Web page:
House Speaker John Boehner (R., Ohio) pushed back against reports that a $4 trillion deficit-reduction package he had been discussing with President Obama included $1 trillion in tax increases.
“There were no tax increases ever on the table. There was never any agreement to allow tax rates to go up,” Boehner told reporters at a brief press conference Monday before heading to the White House for another round of negotiations.
Boehner reiterated his position that the debt ceiling “must be raised,” and praised President Obama for “making that case” at a press conference earlier in the day. Tax increases, however, could not realistically be part of the solution. “The American people will not accept, and the House cannot pass, a bill that raises taxes on job creators,” he said. “The House can only pass a debt limit bill that includes spending cuts larger than the hike in the debt limit, as well as real restraints on future spending.”
The speaker acknowledged that a substantial gap remained between the two sides and accused Democrats of not being serious about reforming entitlements, the primary drivers of the national debt and deficits. “It takes two to tango and they are not there yet,” Boehner said. “The conversation cannot continue if they’re not serious about fundamental reform of the entitlement process.”
In addition to spending cuts, which are unlikely to be of substantial size absent entitlement reform, Boehner said major spending reforms — such as spending caps and a balanced budget amendment to the Constitution — should be included in a deal as well.“To prevent a default, a bill must pass the Congress. A bill that doesn’t meet these tests can’t pass the House of Representatives,” he said.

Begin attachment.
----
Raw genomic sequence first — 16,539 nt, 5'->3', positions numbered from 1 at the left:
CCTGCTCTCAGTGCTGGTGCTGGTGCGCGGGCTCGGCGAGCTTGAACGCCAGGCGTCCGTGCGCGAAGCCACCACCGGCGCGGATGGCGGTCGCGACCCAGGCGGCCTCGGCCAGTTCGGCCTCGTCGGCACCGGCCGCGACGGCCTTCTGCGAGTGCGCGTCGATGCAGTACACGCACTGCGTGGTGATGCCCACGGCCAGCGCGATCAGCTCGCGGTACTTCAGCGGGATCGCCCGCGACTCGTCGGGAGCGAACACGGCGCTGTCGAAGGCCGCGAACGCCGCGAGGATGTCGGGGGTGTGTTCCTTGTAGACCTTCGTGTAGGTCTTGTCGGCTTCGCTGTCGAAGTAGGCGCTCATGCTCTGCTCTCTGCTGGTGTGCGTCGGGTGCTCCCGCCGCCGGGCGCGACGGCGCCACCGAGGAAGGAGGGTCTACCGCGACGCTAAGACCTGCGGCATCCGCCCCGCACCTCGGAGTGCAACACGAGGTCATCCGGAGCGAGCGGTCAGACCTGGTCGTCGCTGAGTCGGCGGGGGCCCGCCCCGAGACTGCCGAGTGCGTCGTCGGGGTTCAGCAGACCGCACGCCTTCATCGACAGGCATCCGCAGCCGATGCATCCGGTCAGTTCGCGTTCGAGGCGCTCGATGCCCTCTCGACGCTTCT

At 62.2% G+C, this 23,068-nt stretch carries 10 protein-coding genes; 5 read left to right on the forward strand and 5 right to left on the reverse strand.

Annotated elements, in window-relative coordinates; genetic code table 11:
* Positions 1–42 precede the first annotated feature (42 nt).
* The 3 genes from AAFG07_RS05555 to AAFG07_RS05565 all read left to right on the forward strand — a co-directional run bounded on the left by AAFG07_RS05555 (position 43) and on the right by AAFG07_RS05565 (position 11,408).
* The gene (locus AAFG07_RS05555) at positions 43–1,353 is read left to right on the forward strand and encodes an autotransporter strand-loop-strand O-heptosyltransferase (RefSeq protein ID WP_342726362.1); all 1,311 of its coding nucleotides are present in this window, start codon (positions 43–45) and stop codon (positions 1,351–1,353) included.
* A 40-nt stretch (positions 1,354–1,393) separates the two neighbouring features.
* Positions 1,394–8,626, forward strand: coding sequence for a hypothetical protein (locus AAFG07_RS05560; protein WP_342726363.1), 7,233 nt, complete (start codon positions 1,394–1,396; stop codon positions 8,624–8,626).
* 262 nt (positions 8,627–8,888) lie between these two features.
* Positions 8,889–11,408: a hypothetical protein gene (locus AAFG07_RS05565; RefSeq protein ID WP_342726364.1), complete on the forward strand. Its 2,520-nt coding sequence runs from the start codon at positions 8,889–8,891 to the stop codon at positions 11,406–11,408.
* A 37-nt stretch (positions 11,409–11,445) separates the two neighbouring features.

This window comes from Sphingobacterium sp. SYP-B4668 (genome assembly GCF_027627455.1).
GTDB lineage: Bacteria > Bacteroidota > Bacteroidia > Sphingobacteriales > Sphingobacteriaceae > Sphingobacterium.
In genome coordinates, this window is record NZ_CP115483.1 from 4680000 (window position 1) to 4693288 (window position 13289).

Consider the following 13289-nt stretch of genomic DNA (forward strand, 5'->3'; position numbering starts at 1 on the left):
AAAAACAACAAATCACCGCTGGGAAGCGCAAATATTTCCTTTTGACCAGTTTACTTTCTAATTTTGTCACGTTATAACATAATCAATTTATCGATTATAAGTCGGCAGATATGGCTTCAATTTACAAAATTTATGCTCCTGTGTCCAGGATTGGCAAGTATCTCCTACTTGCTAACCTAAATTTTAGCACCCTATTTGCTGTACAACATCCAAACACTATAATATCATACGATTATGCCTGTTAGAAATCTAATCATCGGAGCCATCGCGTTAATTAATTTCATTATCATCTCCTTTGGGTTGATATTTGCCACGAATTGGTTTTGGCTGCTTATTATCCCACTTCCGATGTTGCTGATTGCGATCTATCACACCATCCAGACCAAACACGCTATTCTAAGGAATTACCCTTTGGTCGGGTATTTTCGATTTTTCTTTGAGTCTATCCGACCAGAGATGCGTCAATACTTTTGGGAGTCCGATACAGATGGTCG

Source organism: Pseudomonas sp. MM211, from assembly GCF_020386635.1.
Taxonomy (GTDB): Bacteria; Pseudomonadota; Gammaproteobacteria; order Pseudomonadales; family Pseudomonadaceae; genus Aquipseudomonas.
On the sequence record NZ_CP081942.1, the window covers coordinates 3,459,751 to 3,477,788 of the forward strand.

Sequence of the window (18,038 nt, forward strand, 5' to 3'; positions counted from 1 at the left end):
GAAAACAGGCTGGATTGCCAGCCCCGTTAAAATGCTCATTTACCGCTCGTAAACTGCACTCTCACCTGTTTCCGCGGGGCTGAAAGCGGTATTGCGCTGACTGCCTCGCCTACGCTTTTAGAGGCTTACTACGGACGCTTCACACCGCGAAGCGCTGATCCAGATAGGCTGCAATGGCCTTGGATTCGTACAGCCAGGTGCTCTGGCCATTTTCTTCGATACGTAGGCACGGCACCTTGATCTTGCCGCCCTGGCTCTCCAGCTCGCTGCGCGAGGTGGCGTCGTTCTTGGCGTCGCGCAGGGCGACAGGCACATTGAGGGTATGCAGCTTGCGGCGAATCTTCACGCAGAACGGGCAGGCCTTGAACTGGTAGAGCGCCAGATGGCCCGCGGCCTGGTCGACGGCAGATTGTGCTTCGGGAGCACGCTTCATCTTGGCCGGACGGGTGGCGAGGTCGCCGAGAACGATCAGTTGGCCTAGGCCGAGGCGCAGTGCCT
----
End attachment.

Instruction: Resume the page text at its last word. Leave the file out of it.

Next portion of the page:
Boehner conceded that he was a likely to suffer political consequences as a result of any vote to increase the debt ceiling, but said he was willing to accept them in exchange for a good deal to significantly reduce the deficit (without raising taxes). “I understand that this is going to take sacrifice, and is going to take political capital on both sides,” he said. “I’m certainly willing to take my fair share of it, but if we’re going to take political capital, then let’s stand up and do the big thing, the right thing for the country.”